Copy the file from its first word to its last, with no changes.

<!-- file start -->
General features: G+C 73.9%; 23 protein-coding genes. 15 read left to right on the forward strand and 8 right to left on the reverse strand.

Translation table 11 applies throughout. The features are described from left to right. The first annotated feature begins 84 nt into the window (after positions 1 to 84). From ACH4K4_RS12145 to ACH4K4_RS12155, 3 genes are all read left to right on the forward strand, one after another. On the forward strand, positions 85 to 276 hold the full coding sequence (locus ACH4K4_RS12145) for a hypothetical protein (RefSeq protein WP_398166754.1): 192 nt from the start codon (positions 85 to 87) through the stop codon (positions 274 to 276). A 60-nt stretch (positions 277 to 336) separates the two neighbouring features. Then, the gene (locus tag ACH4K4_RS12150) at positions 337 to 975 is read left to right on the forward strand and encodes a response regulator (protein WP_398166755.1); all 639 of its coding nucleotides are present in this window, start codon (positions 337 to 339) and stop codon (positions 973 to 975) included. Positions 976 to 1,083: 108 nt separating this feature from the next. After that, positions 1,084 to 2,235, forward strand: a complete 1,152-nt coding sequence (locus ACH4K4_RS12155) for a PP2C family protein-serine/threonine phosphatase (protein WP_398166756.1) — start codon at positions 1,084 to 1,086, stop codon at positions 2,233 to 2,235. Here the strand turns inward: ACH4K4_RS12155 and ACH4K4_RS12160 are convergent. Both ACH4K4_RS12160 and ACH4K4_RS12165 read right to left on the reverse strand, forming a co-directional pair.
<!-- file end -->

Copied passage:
General features: G+C 73.9%; 23 protein-coding genes. 15 read left to right on the forward strand and 8 right to left on the reverse strand.

Translation table 11 applies throughout. The features are described from left to right. The first annotated feature begins 84 nt into the window (after positions 1 to 84). From ACH4K4_RS12145 to ACH4K4_RS12155, 3 genes are all read left to right on the forward strand, one after another. On the forward strand, positions 85 to 276 hold the full coding sequence (locus ACH4K4_RS12145) for a hypothetical protein (RefSeq protein WP_398166754.1): 192 nt from the start codon (positions 85 to 87) through the stop codon (positions 274 to 276). A 60-nt stretch (positions 277 to 336) separates the two neighbouring features. Then, the gene (locus tag ACH4K4_RS12150) at positions 337 to 975 is read left to right on the forward strand and encodes a response regulator (protein WP_398166755.1); all 639 of its coding nucleotides are present in this window, start codon (positions 337 to 339) and stop codon (positions 973 to 975) included. Positions 976 to 1,083: 108 nt separating this feature from the next. After that, positions 1,084 to 2,235, forward strand: a complete 1,152-nt coding sequence (locus ACH4K4_RS12155) for a PP2C family protein-serine/threonine phosphatase (protein WP_398166756.1) — start codon at positions 1,084 to 1,086, stop codon at positions 2,233 to 2,235. Here the strand turns inward: ACH4K4_RS12155 and ACH4K4_RS12160 are convergent. Both ACH4K4_RS12160 and ACH4K4_RS12165 read right to left on the reverse strand, forming a co-directional pair.